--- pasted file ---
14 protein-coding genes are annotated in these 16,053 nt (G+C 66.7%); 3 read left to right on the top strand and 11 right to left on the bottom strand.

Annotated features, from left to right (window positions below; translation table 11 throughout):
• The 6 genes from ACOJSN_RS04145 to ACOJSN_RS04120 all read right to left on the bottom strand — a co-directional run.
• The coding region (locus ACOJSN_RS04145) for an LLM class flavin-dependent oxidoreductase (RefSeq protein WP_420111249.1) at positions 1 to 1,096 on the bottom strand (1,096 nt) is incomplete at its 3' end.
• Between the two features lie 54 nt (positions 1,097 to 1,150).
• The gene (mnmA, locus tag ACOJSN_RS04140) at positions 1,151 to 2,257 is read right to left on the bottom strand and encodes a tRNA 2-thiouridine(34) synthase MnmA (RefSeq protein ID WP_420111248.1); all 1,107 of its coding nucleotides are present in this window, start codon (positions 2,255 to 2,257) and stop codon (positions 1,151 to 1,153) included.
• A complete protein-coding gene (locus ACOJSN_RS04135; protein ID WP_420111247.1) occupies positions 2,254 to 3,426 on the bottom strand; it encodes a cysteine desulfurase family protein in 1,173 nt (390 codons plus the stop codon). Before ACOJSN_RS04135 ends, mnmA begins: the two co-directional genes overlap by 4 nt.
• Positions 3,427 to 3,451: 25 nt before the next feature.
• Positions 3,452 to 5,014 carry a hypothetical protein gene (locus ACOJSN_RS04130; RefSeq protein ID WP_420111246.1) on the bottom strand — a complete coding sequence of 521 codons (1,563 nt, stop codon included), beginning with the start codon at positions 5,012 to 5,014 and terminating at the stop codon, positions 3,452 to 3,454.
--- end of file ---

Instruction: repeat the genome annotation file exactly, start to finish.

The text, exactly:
14 protein-coding genes are annotated in these 16,053 nt (G+C 66.7%); 3 read left to right on the top strand and 11 right to left on the bottom strand.

Annotated features, from left to right (window positions below; translation table 11 throughout):
• The 6 genes from ACOJSN_RS04145 to ACOJSN_RS04120 all read right to left on the bottom strand — a co-directional run.
• The coding region (locus ACOJSN_RS04145) for an LLM class flavin-dependent oxidoreductase (RefSeq protein WP_420111249.1) at positions 1 to 1,096 on the bottom strand (1,096 nt) is incomplete at its 3' end.
• Between the two features lie 54 nt (positions 1,097 to 1,150).
• The gene (mnmA, locus tag ACOJSN_RS04140) at positions 1,151 to 2,257 is read right to left on the bottom strand and encodes a tRNA 2-thiouridine(34) synthase MnmA (RefSeq protein ID WP_420111248.1); all 1,107 of its coding nucleotides are present in this window, start codon (positions 2,255 to 2,257) and stop codon (positions 1,151 to 1,153) included.
• A complete protein-coding gene (locus ACOJSN_RS04135; protein ID WP_420111247.1) occupies positions 2,254 to 3,426 on the bottom strand; it encodes a cysteine desulfurase family protein in 1,173 nt (390 codons plus the stop codon). Before ACOJSN_RS04135 ends, mnmA begins: the two co-directional genes overlap by 4 nt.
• Positions 3,427 to 3,451: 25 nt before the next feature.
• Positions 3,452 to 5,014 carry a hypothetical protein gene (locus ACOJSN_RS04130; RefSeq protein ID WP_420111246.1) on the bottom strand — a complete coding sequence of 521 codons (1,563 nt, stop codon included), beginning with the start codon at positions 5,012 to 5,014 and terminating at the stop codon, positions 3,452 to 3,454.